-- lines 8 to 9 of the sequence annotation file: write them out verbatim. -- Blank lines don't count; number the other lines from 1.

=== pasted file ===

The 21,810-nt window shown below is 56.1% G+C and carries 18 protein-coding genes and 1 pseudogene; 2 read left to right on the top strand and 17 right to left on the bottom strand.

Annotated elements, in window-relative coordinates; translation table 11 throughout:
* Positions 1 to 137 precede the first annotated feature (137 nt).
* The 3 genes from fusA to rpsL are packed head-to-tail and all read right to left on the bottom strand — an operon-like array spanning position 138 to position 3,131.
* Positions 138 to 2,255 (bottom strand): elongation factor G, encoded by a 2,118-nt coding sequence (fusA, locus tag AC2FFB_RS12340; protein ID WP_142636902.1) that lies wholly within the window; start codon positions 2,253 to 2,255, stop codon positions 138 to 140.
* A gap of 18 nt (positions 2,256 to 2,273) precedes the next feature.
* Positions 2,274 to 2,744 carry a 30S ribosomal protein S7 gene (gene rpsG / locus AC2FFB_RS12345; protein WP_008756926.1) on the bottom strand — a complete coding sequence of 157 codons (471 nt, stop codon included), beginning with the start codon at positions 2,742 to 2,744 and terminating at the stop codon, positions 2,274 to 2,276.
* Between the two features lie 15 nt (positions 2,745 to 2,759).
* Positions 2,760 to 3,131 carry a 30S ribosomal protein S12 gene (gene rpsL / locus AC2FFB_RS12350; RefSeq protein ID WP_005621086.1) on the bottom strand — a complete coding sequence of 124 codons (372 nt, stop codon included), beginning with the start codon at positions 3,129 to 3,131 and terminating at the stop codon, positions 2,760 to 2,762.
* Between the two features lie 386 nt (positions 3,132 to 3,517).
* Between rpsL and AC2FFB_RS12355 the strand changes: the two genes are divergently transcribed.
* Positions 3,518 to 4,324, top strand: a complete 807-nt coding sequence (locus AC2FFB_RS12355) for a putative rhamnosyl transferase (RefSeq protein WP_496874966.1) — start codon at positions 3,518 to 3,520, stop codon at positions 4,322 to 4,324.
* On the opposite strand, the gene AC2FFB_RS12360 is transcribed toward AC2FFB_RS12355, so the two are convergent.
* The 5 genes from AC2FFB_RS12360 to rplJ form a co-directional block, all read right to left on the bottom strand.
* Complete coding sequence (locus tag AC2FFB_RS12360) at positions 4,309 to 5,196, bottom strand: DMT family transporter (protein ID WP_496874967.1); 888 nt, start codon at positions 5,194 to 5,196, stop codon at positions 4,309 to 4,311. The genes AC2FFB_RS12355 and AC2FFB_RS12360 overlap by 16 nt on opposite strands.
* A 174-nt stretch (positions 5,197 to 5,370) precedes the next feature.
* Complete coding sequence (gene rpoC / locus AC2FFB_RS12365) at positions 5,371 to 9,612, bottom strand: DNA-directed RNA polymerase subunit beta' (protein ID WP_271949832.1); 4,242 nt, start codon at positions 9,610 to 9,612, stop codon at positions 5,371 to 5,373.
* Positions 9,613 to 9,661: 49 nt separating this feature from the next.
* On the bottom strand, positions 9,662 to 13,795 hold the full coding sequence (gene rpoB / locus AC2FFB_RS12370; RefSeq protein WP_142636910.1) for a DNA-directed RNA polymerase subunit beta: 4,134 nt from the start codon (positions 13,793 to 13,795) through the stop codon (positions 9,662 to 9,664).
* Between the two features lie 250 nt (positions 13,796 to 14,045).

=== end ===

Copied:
* Between the two features lie 15 nt (positions 2,745 to 2,759).
* Positions 2,760 to 3,131 carry a 30S ribosomal protein S12 gene (gene rpsL / locus AC2FFB_RS12350; RefSeq protein ID WP_005621086.1) on the bottom strand — a complete coding sequence of 124 codons (372 nt, stop codon included), beginning with the start codon at positions 3,129 to 3,131 and terminating at the stop codon, positions 2,760 to 2,762.